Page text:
d-shell. At the same time the formulation of the EHCF method requires only
their differences. In this case the role of non-stoichiometry of cluster is
rather small since the non-stoichiometry of the cluster leads to very close
shifts of the energy levels. First of all one can notice that there exists a
noticeable dependence of the calculated characteristics of the clusters with
their size. One can see that the convergence in atomic charges is
approximately achieved when the largest clusters in the series are used. It
indirectly suggests that the MOs and the corresponding orbital energies of
such a cluster sample the band states of the corresponding three-dimensional
crystal with sufficient accuracy. In addition to a well known dependency of
the calculated charges which reaches approximately the bulk value for the 5×5×5 clusters we notice that the values of 10Dq vary
nonmonotonously with increase of the cluster size at least for intermediate
cluster sizes. In fact the values obtained for the minimal clusters MO_{6}^{10-} are systematically closer to the experimental values than those
obtained for the 3×3×3 clusters. So we would come to a
conclusion that in the case of the octahedral clusters of minimal size
certain compensation of errors may take place. However, it is not clear
whether the same should always happen and whether we may expect a reasonable
result also for lower symmetry MO_{5}^{8-} clusters used to model the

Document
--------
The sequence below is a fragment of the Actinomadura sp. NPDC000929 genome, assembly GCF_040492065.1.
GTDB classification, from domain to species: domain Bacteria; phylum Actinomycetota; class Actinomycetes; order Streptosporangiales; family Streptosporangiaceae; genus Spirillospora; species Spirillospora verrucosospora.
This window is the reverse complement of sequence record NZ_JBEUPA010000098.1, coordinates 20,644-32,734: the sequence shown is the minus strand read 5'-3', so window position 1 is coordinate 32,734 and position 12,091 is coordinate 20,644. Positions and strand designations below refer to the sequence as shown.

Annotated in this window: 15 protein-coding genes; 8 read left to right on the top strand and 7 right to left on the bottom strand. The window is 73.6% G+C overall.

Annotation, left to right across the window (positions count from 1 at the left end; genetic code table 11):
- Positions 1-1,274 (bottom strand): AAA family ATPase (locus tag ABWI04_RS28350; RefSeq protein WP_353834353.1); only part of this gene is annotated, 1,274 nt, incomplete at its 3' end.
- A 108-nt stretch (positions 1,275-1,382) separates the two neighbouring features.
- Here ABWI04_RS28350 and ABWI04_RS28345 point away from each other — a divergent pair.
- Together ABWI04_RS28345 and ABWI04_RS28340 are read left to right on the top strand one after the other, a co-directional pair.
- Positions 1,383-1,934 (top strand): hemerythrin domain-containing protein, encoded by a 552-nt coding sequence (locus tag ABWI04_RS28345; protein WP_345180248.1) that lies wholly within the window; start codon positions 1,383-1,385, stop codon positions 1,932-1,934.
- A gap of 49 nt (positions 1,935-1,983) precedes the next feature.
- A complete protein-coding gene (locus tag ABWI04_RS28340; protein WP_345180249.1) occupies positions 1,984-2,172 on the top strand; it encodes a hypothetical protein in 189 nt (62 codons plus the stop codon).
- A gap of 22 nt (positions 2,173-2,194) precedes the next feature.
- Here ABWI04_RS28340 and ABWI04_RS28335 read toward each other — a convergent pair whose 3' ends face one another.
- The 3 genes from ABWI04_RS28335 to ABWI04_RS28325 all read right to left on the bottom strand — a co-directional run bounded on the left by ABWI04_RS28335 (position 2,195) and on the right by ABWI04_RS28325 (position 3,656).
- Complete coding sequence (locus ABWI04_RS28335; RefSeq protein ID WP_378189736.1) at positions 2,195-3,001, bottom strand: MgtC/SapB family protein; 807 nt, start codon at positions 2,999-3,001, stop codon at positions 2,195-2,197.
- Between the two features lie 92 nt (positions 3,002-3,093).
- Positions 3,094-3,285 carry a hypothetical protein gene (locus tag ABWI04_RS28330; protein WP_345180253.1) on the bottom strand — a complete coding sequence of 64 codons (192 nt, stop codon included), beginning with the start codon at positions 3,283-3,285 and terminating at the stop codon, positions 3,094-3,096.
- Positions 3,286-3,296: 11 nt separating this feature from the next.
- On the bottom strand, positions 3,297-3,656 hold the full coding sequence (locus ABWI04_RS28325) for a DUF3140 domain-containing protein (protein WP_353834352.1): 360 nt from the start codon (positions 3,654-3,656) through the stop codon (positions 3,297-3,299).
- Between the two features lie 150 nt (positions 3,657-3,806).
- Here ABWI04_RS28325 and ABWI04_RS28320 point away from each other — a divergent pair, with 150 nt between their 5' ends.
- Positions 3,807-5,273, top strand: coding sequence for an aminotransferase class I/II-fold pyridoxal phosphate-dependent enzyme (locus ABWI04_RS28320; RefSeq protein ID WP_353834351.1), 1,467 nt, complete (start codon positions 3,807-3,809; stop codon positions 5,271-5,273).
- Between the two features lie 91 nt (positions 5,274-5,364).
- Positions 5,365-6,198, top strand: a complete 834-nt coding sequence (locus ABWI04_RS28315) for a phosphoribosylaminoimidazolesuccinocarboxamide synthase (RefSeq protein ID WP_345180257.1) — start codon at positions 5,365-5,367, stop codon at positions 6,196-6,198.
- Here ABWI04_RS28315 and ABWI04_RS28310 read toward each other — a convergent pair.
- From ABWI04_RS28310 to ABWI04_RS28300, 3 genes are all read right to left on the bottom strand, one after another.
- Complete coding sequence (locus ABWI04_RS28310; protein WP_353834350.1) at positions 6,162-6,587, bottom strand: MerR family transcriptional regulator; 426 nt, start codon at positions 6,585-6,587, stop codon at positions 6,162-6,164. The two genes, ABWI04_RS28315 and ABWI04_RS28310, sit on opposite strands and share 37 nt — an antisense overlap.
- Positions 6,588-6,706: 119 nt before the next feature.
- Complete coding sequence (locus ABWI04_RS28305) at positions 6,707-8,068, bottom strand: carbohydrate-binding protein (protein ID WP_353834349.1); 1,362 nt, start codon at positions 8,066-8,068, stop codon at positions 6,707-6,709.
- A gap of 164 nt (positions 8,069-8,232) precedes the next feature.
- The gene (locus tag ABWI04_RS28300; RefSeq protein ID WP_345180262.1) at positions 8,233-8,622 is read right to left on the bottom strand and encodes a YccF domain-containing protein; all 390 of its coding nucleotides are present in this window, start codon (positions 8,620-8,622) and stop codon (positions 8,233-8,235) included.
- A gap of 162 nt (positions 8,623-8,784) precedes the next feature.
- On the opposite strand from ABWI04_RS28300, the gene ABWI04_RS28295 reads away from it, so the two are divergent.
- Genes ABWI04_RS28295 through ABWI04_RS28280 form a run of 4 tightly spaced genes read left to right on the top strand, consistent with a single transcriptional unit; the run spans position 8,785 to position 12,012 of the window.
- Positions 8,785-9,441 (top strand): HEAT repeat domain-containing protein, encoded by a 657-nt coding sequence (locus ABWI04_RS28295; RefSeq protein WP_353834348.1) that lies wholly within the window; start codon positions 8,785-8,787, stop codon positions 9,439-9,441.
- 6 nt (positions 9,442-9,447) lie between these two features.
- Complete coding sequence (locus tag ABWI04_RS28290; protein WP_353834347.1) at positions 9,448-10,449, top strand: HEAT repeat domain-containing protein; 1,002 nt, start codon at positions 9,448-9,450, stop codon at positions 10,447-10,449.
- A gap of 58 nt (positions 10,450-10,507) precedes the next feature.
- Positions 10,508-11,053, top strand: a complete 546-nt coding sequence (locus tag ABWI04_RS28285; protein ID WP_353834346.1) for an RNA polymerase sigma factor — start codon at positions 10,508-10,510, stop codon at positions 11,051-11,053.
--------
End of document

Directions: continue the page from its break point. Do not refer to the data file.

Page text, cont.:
surface TMIs. Indeed, our calculation using minimal cluster []
shows that in the case of the corresponding Co cluster the first excited
state ^{4}E has the energy 0.45 eV. This contradicts to the high-resolution
EELS experiment [] which positions this state at 0.05 eV. Use of 5×5×5 cluster allows to position this state correctly (0.03
eV in our calculation []). Meanwhile, it can be checked by
detailed analysis of the contributions to the EHCF that namely the covalent
contribution to the splitting between the lowest e- and the next in energy
b_{2}-orbitals of the Co ion is overestimated by an order of magnitude in
the minimal cluster calculation. This defect is lifted in the larger cluster
calculation where this splitting is significantly reduced.

On the basis of the above result we conclude that applying the clusters of
the size 5×5×5 would be a safer choice to be employed when
the interactions between the surface TMI with an adsobate is treated with
use of the effective Hamiltonian technique. For the purpose of testing we
consider the effect of NO adsorption on the (100) surface of NiO by the
effective Hamiltonian approach for transition metal complexes with